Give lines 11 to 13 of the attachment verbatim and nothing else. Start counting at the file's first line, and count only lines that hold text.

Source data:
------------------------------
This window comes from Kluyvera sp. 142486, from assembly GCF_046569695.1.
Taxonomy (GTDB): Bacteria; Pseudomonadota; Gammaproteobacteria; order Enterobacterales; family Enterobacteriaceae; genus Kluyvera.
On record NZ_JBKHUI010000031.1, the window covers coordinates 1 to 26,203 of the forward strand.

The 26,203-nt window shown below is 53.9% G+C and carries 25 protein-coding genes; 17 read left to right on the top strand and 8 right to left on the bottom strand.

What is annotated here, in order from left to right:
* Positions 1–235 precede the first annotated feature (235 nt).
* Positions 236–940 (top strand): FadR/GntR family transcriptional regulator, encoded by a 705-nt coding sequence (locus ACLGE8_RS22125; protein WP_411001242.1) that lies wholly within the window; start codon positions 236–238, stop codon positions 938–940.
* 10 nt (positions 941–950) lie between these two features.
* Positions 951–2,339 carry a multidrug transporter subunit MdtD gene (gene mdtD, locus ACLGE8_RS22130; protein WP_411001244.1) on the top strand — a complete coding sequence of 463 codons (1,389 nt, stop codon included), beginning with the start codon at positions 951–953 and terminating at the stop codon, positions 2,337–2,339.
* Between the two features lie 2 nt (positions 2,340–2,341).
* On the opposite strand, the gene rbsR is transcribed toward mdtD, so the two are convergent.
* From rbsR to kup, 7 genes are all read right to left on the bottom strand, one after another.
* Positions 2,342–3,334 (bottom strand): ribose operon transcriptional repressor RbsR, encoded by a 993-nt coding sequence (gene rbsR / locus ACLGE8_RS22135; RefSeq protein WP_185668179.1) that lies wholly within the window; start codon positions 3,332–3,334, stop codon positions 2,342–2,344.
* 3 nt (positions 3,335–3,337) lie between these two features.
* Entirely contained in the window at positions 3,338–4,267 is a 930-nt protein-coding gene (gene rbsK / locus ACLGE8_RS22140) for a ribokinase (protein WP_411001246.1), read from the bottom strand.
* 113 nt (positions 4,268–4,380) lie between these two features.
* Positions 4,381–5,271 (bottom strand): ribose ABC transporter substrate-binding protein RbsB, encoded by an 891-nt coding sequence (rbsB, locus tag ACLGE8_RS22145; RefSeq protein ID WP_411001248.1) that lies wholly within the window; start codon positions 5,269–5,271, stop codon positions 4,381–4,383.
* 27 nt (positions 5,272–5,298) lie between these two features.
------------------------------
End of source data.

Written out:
* On the opposite strand, the gene rbsR is transcribed toward mdtD, so the two are convergent.
* From rbsR to kup, 7 genes are all read right to left on the bottom strand, one after another.
* Positions 2,342–3,334 (bottom strand): ribose operon transcriptional repressor RbsR, encoded by a 993-nt coding sequence (gene rbsR / locus ACLGE8_RS22135; RefSeq protein WP_185668179.1) that lies wholly within the window; start codon positions 3,332–3,334, stop codon positions 2,342–2,344.